So, even when public schools were exceptional, they were literally an exception --Â a special program that took me away from the usual schooling. Like most Americans, I believe in the ideal of public education. I don't think we can embrace a social order that promises the American Dream of upward mobility without giving people the educational opportunity to rise to the highest level of their talents. But I also can't argue with my experience that the public education system is broken, and that anything to shake it up is a Good Thing.
When it came time to consider school options for my own kids, I wasn't sure what I would do, but I knew for certain that:
(to be continued . . . )
Saturday, October 20. 2007
Pan's Labyrinth was a critical darling when it came out last year, and I had enjoyed Guillermo del Toro's production of Hellboy so much that I thought it would be slam-dunk for a Netflix pick. Psychological treatment of fairy tales,Â surreal interweaving of alternate realitiesÂ . . . sounds like my kind of movie. When young Ofelia's mother marries a ruthless army officer in the Franco regime, Ofelia finds herself out in the country, on the front-lines of a guerilla war. As the plots and counterplots of heroic revolutionaries and sadistic oppressors play out in the rural village, Ofelia finds herself lost in a fantastic struggle of her own, as fairies and a faun guide her through a quest to regain her lost heritage as the princess of the underworld.
EvenÂ the R-rating at the beginning did not really prepare me for the starkly terrifying violence that ensues. Notice I didn't say gratuitous violence -- every gruesome scene is measured out carefully, applied with maximum shock value, and furthers the story. Capitan Vidal's cold-blooded executions and torturings are so brutal that you will have to cuddle with your Bill of Rights at night to get to sleep. Ofelia's fairy world is no less horrific -- in one scene, when she enters the lair of a monster, she sees a sign of its previous victims, a pile of children's shoes that evokes Auschwitz as much as the Brothers Grimm. There is something about juxtaposing the real-world struggles with the fantastic ones that gives both of them more primal horror and fascination.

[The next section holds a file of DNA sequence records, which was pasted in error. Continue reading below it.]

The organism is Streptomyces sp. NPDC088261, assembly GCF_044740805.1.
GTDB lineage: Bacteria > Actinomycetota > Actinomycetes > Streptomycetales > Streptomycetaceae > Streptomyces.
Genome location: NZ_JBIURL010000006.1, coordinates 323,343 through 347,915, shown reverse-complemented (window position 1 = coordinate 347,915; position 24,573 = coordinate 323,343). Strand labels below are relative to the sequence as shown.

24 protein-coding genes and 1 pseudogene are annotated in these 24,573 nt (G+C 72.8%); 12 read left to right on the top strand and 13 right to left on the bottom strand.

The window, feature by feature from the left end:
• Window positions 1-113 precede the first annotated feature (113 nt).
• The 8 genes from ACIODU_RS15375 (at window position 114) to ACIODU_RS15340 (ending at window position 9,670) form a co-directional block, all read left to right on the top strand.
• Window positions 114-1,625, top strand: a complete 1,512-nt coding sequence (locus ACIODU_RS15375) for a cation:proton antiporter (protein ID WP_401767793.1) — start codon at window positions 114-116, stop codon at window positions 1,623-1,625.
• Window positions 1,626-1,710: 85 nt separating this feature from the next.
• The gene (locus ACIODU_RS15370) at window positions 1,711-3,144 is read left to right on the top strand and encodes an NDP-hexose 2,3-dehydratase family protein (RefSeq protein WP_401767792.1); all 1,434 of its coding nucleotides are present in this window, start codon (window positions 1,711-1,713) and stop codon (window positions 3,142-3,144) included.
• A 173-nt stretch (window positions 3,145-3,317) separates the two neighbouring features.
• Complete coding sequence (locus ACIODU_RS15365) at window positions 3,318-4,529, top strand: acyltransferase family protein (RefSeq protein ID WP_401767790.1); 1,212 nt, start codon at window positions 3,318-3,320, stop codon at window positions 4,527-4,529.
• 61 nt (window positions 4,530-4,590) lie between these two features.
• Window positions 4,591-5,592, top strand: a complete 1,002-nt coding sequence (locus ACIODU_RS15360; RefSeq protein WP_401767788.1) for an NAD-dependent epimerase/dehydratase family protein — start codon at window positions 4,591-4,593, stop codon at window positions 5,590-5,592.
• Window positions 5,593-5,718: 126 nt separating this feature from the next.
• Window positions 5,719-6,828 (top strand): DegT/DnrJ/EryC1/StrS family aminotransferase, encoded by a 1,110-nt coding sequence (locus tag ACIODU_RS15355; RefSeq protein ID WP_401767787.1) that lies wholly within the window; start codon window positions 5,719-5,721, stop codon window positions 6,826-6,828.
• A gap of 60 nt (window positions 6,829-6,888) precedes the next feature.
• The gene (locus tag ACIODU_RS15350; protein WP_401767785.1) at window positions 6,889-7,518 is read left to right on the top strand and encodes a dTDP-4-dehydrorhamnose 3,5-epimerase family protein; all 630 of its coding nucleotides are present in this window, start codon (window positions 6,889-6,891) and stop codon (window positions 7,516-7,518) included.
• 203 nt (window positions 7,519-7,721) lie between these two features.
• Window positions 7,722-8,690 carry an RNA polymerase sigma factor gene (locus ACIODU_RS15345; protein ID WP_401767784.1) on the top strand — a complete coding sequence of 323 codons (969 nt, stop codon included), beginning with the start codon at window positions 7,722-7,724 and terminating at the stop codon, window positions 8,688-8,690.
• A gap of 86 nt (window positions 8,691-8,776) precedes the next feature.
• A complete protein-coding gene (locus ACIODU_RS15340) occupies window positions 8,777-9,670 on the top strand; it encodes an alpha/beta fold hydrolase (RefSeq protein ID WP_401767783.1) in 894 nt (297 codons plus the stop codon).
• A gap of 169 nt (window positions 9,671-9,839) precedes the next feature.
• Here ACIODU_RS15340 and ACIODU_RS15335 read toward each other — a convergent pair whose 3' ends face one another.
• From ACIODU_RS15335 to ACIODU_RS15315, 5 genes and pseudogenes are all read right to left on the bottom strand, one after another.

Still, the conceit that gives the story its strength is also its Achilles heel. The narrative never makes it clear whether Ofelia is really interacting with a magical realm, or whether it is all unfolding in her imagination. That carefully maintained ambiguity is a tribute to how tightly the story is plotted, but it has a distancing effect as well. I can never completely surrender, as Ofelia does, to the fantastic realm; it's a kind of anti-suspension-of-disbelief, in which nothing in the story can be taken for granted. So I find myself sitting back, analysing, sizing up the Faun, weighing Jungean archtypes, instead of just accepting the wonder and horror as it is presented.
There are spiritual themes lurking in the film, to the extent that they lurk in all fairy tales. Self-sacrifice abounds, but of a bloodier, more passionately stoic sort than American audiences may be ready to appreciate. I couldn't help but notice that for all the horror, nobody ever screams in this movie. Every time a character is shot or stabbed, there are blood-soaked clothes and stunned expression, but never so much as a moan. It feels like a Latin convention, that everyone must die with a look of transcendant, silent grief, as if they were being crucified.
But even the film is conscious of how much it makes of death scenes; when Capitan Vidal is facing his immanent end, he hands over his infant son to his captors and begins a some last-words speechifying: "Tell my son the time that his father died. Tell him... " But the rebel spy Mercedes just cuts him off: "No. He won't even know your name." BANG! All that vanity and machismo, the cover for a heartless man, is blown away in a moment, and the conceits of evil masquarading as courage are shownÂ to be more illusory than even the world of fairy tales.